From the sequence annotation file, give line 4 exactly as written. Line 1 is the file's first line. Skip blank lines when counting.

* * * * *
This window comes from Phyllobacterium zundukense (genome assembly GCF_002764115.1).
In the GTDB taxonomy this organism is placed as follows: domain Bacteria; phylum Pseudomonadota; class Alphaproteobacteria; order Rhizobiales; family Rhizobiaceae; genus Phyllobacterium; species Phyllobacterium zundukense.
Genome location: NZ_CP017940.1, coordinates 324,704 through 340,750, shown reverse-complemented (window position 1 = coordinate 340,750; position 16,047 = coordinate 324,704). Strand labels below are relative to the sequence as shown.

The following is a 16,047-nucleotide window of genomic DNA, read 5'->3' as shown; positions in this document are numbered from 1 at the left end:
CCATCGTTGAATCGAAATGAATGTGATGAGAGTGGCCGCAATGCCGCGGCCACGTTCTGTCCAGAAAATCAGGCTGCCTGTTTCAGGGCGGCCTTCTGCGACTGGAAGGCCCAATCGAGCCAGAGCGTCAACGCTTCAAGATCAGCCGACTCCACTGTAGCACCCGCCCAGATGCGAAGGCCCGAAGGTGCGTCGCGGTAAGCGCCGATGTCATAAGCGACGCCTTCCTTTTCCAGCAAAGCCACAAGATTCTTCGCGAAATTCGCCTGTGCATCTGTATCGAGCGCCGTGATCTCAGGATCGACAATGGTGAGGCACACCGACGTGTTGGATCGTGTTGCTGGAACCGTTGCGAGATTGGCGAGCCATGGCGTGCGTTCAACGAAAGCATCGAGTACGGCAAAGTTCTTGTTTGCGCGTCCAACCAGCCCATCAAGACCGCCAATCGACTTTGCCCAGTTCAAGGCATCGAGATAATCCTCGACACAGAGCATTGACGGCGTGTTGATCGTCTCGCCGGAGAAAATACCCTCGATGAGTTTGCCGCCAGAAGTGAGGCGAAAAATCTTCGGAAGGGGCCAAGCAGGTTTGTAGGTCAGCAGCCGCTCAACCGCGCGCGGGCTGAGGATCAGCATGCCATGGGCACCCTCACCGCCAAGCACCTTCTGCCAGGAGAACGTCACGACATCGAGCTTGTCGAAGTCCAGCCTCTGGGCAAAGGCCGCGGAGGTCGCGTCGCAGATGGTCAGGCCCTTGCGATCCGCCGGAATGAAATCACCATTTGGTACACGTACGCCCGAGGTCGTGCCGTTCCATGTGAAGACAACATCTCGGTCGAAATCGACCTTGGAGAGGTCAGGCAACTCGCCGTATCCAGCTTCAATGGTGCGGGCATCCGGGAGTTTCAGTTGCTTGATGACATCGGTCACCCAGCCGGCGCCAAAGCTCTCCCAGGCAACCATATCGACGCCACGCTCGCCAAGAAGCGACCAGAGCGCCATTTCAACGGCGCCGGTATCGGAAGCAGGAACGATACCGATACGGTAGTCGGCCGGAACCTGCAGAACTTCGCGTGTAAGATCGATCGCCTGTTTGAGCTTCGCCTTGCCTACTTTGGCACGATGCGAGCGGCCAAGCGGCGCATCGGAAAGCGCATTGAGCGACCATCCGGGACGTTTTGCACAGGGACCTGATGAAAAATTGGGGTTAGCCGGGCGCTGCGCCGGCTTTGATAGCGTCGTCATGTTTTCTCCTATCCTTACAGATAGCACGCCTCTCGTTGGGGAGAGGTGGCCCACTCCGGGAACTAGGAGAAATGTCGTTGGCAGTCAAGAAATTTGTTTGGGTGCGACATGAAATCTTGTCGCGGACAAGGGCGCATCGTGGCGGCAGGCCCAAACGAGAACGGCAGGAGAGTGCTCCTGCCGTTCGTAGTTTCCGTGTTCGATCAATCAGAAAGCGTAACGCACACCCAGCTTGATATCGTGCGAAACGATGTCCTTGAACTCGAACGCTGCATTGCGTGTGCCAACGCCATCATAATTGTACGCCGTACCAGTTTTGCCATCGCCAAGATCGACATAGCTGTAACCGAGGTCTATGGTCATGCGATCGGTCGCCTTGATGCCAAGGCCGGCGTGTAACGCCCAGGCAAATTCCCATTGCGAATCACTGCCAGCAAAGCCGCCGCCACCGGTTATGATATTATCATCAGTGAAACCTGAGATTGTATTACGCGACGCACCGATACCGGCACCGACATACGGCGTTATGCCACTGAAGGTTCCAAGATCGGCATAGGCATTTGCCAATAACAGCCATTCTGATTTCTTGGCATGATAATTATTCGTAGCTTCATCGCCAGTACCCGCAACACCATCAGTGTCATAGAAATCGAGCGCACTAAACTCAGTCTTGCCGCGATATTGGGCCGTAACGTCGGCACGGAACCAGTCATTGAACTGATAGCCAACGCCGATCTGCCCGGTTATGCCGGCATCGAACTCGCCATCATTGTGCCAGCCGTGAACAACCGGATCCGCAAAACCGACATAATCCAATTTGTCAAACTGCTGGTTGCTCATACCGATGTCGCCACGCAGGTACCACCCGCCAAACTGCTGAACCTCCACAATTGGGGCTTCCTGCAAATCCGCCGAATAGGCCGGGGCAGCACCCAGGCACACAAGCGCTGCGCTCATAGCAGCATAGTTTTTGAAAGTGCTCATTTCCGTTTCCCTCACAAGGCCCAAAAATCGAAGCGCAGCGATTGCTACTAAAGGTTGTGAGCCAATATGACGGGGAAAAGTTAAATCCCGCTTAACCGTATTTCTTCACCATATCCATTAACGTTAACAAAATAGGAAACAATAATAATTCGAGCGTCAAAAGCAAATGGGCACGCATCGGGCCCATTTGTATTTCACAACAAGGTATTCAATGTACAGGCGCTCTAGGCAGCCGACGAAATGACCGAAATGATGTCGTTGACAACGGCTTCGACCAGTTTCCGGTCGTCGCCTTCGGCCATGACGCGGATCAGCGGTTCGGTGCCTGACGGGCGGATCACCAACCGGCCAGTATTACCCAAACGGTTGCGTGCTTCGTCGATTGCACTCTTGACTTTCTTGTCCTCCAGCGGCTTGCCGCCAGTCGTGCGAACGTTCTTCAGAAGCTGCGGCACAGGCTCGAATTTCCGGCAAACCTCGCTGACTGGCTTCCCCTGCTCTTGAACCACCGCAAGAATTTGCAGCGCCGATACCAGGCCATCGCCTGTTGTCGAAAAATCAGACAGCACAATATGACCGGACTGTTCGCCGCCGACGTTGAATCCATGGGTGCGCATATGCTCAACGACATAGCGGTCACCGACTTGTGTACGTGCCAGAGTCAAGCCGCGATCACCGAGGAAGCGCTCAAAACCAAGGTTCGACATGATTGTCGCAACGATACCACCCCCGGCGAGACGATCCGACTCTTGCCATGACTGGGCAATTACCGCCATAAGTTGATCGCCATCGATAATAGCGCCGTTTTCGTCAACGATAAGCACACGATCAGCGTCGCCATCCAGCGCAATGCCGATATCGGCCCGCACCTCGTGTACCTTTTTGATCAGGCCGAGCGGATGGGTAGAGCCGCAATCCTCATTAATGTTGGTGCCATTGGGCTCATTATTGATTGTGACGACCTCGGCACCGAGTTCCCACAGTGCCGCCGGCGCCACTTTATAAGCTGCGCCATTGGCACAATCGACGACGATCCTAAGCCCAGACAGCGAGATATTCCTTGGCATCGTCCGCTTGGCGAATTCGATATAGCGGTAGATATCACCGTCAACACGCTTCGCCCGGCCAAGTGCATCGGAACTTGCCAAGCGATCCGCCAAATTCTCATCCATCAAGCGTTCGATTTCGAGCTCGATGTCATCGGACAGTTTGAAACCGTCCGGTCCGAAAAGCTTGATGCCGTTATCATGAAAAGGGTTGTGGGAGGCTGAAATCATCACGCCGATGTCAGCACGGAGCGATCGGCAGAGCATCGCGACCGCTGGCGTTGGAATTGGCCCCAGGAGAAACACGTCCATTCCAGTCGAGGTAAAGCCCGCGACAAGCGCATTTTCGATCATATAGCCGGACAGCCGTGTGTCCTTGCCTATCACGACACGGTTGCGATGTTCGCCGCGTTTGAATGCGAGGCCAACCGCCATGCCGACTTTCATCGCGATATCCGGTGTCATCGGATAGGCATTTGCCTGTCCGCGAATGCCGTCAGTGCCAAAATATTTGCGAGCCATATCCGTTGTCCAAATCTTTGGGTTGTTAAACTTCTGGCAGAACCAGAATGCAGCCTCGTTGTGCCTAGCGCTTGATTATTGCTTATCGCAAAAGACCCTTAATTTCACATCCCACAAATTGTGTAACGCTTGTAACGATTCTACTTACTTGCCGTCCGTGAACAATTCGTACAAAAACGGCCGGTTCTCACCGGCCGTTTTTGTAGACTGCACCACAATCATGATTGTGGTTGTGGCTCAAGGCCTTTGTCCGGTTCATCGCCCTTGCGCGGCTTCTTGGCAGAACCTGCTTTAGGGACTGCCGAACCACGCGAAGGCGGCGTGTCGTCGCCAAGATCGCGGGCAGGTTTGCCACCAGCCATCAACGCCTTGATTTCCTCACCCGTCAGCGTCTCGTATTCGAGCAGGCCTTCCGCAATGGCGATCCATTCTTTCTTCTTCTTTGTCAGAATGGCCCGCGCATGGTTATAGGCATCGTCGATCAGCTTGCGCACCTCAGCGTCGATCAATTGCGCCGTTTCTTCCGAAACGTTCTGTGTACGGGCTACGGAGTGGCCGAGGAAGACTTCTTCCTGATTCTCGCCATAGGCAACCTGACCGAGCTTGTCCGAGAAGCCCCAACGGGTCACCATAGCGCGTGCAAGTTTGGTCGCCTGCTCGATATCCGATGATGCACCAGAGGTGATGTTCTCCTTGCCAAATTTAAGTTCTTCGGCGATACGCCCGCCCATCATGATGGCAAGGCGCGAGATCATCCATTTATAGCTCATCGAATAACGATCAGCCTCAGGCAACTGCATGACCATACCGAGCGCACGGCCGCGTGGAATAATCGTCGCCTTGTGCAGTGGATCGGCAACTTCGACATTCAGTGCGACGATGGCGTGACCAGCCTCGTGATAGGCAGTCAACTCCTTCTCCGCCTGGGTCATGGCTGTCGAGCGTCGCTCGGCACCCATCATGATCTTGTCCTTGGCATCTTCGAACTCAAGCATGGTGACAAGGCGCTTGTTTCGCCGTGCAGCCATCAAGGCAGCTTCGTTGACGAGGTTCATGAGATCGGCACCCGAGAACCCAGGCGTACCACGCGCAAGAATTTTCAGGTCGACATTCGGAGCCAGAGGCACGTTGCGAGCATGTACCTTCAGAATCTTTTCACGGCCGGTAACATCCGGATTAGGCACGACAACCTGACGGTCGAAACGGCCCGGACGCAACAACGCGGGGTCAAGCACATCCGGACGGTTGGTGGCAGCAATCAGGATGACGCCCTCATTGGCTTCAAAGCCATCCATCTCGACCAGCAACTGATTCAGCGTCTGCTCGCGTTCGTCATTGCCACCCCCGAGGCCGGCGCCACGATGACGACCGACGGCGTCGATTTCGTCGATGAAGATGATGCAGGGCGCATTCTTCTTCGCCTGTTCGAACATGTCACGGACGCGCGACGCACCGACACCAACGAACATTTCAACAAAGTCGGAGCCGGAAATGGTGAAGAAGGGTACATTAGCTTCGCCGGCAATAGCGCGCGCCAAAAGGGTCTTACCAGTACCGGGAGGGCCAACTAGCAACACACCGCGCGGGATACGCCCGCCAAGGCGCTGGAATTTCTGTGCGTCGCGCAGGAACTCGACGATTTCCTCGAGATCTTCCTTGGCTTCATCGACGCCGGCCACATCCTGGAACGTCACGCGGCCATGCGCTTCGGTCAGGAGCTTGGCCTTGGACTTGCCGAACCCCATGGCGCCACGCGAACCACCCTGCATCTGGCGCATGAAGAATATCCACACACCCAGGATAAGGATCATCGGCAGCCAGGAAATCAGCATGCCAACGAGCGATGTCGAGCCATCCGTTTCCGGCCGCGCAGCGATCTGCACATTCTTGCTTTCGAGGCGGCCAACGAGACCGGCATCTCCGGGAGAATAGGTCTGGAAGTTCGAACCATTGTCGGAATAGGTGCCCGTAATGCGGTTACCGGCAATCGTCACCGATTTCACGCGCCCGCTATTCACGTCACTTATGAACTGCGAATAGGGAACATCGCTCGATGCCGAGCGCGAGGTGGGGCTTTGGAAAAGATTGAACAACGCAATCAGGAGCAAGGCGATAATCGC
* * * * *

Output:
The following is a 16,047-nucleotide window of genomic DNA, read 5'->3' as shown; positions in this document are numbered from 1 at the left end: